For five months leading up to the single’s announcement, West worked on a music video with photographer Nick Knight. An interactive portion of the video allows users to control the video’s speed down to almost one-sixteenth the normal rate, as well as take screenshots for use in social media platforms. The user’s cursor changes to that of a black hand giving the middle finger when interacting with the video.

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December 16, 2013

The Land of Gorch

favog

The Land of Gorch was a recurring skit in season one of ‘Saturday Night Live’ featuring Jim Henson’s Muppets. It was set on a swampy alien wasteland on an unnamed planet (which was claimed to also be named ‘Gorch’ in one sketch) ruled by the oafish King Ploobis who has different misadventures with his wife Queen Peuta, his right-hand man Scred, his servant Vazh, his son Wisss, and a carved-from-stone deity called The Mighty Favog.

The intro narrated by Don Pardo states: ‘Come with us now from the bubbling tar pits to the sulfurous wasteland, from the rotting forest to the stagnant mud flats, to the Land of Gorch.’ The segments dealt with a number of racy issues ranging from alcohol abuse, adultery, species extinction, drugs, and other ‘adult’ topics, though each was treated with the expected SNL irreverence.

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December 12, 2013

Macaroni and Cheese

mac and cheeze

Macaroni and cheese, called ‘mac and cheese’ (US, Canada, Australia), ‘macaroni pie’ (Caribbean), or ‘macaroni cheese’ (UK, New Zealand) is a dish consisting of cooked macaroni (durum wheat pasta) and cheese, though it can also incorporate other ingredients, such as bread crumbs, Worcestershire sauce, and a roux (a thickening agent created by cooking wheat flour and fat) such as a bechamel (butter and flour cooked in milk).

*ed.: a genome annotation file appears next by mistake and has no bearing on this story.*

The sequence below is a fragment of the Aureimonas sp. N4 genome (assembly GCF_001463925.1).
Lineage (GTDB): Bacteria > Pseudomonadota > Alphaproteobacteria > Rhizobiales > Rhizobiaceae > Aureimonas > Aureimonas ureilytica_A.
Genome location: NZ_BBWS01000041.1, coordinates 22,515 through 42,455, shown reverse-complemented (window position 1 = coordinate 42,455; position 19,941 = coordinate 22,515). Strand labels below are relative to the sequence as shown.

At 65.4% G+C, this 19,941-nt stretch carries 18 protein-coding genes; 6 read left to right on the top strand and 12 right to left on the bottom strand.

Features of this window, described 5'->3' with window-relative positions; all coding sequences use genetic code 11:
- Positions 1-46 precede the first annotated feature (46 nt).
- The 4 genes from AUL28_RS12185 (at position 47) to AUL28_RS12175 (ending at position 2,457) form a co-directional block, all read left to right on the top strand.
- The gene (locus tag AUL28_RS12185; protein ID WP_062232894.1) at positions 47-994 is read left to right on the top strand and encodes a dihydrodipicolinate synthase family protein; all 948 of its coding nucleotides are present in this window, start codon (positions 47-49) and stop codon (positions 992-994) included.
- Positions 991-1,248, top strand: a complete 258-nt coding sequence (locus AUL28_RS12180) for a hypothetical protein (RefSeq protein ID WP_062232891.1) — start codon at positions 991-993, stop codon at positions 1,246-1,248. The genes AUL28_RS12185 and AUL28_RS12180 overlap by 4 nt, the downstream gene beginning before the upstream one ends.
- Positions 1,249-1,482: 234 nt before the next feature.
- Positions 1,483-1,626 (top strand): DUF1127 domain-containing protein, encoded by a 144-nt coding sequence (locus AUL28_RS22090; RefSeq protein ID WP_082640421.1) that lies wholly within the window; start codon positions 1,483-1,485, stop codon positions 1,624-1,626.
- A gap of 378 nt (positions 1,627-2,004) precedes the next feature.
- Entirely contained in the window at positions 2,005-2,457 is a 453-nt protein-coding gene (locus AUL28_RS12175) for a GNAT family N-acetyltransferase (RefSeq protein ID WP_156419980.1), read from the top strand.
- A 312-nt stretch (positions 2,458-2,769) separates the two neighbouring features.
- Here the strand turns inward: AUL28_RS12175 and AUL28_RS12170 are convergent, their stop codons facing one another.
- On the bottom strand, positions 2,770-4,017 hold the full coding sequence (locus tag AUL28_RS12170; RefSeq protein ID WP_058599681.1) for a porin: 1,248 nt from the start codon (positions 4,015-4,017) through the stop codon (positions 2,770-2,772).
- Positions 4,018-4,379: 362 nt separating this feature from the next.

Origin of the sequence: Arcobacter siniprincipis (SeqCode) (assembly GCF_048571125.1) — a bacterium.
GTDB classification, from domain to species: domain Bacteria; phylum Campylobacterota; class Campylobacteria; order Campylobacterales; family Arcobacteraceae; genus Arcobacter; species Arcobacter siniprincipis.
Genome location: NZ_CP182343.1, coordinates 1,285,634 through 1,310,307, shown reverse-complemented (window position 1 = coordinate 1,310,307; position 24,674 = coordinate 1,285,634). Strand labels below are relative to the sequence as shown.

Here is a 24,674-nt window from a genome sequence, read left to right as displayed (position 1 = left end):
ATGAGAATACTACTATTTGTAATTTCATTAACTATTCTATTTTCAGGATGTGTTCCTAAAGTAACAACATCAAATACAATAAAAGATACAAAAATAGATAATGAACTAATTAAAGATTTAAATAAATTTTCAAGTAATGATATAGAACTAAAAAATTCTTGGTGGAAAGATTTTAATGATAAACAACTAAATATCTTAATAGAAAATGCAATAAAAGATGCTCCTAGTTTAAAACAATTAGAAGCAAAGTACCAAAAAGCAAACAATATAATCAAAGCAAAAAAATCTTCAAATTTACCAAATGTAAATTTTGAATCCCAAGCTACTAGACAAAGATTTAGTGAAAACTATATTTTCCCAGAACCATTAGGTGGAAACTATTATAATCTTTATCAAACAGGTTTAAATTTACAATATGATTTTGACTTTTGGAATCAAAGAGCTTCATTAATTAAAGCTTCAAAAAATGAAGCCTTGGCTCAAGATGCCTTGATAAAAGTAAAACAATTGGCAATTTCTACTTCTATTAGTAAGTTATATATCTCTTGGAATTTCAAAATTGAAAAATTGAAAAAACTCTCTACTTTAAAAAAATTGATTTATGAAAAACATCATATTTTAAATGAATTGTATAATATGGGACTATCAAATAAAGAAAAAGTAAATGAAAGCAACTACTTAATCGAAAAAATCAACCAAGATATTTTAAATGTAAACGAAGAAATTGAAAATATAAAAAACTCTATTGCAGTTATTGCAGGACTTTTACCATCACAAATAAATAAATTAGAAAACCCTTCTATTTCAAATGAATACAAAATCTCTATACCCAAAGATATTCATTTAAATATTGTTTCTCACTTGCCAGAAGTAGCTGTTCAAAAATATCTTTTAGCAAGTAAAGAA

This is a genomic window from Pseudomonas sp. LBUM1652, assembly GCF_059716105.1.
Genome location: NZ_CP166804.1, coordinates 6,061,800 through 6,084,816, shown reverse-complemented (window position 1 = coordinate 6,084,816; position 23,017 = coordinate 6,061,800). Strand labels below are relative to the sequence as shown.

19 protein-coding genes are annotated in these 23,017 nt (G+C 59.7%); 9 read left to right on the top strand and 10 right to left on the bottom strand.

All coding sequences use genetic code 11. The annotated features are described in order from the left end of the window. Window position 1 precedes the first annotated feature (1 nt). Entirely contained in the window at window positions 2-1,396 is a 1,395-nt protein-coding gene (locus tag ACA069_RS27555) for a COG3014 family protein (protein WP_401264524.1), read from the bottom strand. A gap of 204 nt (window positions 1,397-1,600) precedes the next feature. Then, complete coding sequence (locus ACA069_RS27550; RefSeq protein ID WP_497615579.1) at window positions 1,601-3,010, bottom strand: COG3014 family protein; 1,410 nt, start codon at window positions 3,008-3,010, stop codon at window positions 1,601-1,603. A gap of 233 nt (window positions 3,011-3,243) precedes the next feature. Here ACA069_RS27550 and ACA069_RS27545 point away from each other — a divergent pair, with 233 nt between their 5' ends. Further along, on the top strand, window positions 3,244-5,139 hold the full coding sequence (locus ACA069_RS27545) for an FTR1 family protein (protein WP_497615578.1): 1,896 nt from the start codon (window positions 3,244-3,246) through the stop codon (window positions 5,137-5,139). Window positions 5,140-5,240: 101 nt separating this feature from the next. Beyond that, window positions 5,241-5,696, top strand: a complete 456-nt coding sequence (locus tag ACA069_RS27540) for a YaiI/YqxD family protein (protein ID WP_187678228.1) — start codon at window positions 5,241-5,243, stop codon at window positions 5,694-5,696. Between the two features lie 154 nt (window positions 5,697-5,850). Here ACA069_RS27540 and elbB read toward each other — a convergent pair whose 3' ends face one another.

It is possible to make the dish with actual cheese rather than a cheese sauce. It has been suggested that pasta rigati or some other small shell macaroni is an excellent choice for the pasta ingredient due to its ‘pocket’ to hold cheese.

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December 11, 2013

Object Sexuality

i love lamp

Object Sexuality (OS), also called objectophilia, refers to pronounced emotional attachment to inanimate objects. For some, sexual or even close emotional relationships with humans are incomprehensible.

Some object-sexual individuals also often believe in animism (spirits in nonliving things), and sense reciprocation based on the belief that objects have souls, intelligence, and feelings, and are able to communicate. Contrary to sexual fetishism, the object to an OS person is viewed as their partner and not merely as a sexual entity.

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December 10, 2013

Biological Wheel

curl

Rotating locomotion encompasses two distinct modes of locomotion: simple rolling, and spinning relative to a fixed axle or body in the manner of a wheel or propeller. Several organisms move by rolling.

However, despite the integral role that the wheel has played in locomotion of vehicles designed by humans, true wheels do not appear to play any role in the locomotion of biological systems.

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December 9, 2013

Heckler